Search Images Maps Play YouTube News Gmail Drive More »
Sign in
Screen reader users: click this link for accessible mode. Accessible mode has the same essential features but works better with your reader.

Patents

  1. Advanced Patent Search
Publication numberUS4325349 A
Publication typeGrant
Application numberUS 06/167,620
Publication dateApr 20, 1982
Filing dateJul 11, 1980
Priority dateAug 18, 1979
Also published asDE2933589A1
Publication number06167620, 167620, US 4325349 A, US 4325349A, US-A-4325349, US4325349 A, US4325349A
InventorsSiegfried Fehrenbach
Original AssigneeRobert Bosch Gmbh
Export CitationBiBTeX, EndNote, RefMan
External Links: USPTO, USPTO Assignment, Espacenet
Air valve for a fuel supply system
US 4325349 A
Abstract
An air valve for a fuel supply system of an internal combustion engine is proposed, which assures good start-up of the engine and furnishes a fuel-air mixture required for combustion during overrunning. The air valve includes a housing, which is separated by a diaphragm into a first chamber and a second chamber. The first chamber communicates with the intake tube section dowstream of a throttle valve and the second chamber comunicates first with the intake tube upstream of the throttle valve and second with the intake tube downstream of the throttle valve. A valve plate guided by the diaphragm engages a valve seat sheath which is slidably supported in a mouthpiece. A flow cross section is formed between the valve seat sheath and the mouthpiece. Immediately following starting, additional air can bypass the throttle valve for the purpose of improved starting up of the engine. Upon attainment of a certain underpressure, the valve seat sheath is displaced in such a manner that a sealing step closes the flow cross section. At under pressures characterized by overrunning, the valve plate rises from the valve seat sheath and enables the supply of additional air to the engine.
Images(1)
Previous page
Next page
Claims(3)
What is claimed and desired to be secured by Letters Patent of the United States is:
1. In a fuel supply system of an internal combustion engine having an air intake tube, an arbitrarily actuatable throttle valve disposed in the air intake tube, and a throttle valve bypass connecting the air intake tube upstream of the throttle valve to the air intake tube downstream of the throttle valve, an air valve means, connected via an underpressure line to the air intake tube downstream of the throttle valve, for varying the cross-sectional area of the throttle valve bypass in accordance with a differential air pressure between the pressure of air within the air intake tube upstream of the throttle valve and the pressure of air within the air intake tube downstream of the throttle valve, the throttle valve bypass comprising the air valve means, a first line connected between the air valve means and the air intake tube upstream of the throttle valve, and a second line connected between the air valve means and the air intake tube downstream of the throttle valve, and the air valve means comprising:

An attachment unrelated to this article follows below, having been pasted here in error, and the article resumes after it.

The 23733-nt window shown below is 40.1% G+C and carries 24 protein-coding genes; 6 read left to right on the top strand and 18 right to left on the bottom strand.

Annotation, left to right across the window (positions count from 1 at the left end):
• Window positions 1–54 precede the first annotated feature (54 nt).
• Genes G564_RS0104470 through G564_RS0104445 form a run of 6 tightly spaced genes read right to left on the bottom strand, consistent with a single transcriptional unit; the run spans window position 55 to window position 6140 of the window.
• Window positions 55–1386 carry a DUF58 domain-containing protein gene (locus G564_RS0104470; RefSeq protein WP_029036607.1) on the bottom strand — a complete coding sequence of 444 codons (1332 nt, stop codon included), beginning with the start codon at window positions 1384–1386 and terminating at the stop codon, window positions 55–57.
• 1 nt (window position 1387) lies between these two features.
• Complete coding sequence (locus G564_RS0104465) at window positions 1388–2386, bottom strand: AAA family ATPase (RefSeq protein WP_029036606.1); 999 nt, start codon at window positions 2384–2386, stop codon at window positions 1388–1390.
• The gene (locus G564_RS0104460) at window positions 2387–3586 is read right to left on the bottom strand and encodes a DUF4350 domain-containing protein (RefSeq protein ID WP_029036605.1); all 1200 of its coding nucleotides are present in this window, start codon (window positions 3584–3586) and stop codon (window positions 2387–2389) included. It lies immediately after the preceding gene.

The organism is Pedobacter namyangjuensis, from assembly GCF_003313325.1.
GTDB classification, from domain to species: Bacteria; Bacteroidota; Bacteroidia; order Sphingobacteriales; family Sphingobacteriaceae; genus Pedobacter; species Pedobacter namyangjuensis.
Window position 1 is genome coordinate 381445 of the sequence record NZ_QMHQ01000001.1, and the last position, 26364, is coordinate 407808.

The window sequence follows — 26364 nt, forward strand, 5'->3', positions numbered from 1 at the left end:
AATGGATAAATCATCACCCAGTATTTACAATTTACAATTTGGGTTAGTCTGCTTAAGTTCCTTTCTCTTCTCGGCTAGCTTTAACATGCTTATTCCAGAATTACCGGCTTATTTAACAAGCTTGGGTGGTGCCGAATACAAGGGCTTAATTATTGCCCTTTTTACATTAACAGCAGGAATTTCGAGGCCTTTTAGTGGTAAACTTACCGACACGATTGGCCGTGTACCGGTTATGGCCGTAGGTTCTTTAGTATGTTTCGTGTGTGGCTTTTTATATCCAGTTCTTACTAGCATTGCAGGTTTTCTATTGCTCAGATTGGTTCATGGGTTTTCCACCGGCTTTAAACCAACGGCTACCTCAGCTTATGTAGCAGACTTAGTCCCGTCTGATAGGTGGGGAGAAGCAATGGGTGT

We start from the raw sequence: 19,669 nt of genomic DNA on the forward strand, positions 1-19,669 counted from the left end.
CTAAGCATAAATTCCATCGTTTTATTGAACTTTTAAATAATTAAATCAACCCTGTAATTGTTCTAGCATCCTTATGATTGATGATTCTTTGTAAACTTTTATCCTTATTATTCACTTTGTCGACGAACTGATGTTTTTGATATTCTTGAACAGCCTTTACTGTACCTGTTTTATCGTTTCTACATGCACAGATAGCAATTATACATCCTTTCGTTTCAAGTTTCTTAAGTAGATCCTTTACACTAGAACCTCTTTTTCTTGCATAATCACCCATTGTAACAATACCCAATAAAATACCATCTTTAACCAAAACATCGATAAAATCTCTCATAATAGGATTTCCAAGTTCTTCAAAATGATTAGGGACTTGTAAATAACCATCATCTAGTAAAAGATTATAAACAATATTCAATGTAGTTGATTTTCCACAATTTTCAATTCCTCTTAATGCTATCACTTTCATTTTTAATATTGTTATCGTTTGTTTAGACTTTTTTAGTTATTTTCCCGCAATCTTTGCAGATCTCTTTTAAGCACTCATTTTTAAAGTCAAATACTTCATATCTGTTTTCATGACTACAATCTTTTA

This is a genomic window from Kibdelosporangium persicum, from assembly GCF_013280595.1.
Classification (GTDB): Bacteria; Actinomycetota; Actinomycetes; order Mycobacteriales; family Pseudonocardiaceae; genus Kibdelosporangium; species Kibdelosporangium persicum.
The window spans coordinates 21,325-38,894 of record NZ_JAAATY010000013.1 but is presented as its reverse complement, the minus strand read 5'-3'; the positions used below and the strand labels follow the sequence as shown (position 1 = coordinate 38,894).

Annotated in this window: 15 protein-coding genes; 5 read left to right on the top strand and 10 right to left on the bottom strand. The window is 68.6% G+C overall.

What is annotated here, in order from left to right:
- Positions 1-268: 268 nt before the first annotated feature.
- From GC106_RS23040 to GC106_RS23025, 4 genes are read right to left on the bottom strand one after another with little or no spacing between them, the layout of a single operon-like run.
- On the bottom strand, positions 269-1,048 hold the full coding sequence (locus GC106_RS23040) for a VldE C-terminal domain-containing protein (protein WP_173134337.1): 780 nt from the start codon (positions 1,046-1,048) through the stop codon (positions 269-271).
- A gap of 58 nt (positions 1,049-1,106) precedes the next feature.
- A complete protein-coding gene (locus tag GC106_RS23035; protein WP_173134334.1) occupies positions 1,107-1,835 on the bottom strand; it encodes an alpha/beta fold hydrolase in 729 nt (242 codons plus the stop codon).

a housing;
adiaphragm which divides the housing into a first chamber and a second chamber, the first chamber communicating with the air intake tube downstream of the throttle valve via the underpressure line, and the second chamber communicating with the air intake tube upstream of the throttle valve via the first line;
a mouthpiece, projecting into the second chamber, having inner and outer ends defining a passage therebetween, the passage communicating with the air intake tube downstream of the throttle valve via the second line connected to the mouthpiece at its outer end, the mouthpiece including a stop;
a valve seat sheath, slidably disposed within the mouthpiece passage for movement in a first direction inwardly toward the diaphragm or in an opposite second direction outwardly from the diaphragm, the valve seat sheath and the mouthpiece defining a flow cross section therebetween connecting the second chamber with the second line, the valve seat sheath including a sealing step which engages the mouthpiece stop to close the flow cross section and determine the innermost position of the valve seat sheath;
a starting spring means for exerting a force on the valve seat sheath in the first direction;
a movable valve element, disposed in the second chamber and engaging the diaphragm, the valve element and the valve seat sheath defining a valve passage therebetween connecting the second chamber with the second line, the valve element being movable in the second direction to a closed position at which it engages the valve seat sheath and closes the valve passage and the valve element being movable in the first direction from its closed position to reopen the valve passage;
first valve spring means for exerting a force on the diaphragm and valve element in the first direction; and
second valve spring means for exerting a force on the diaphragm and valve element in the second direction;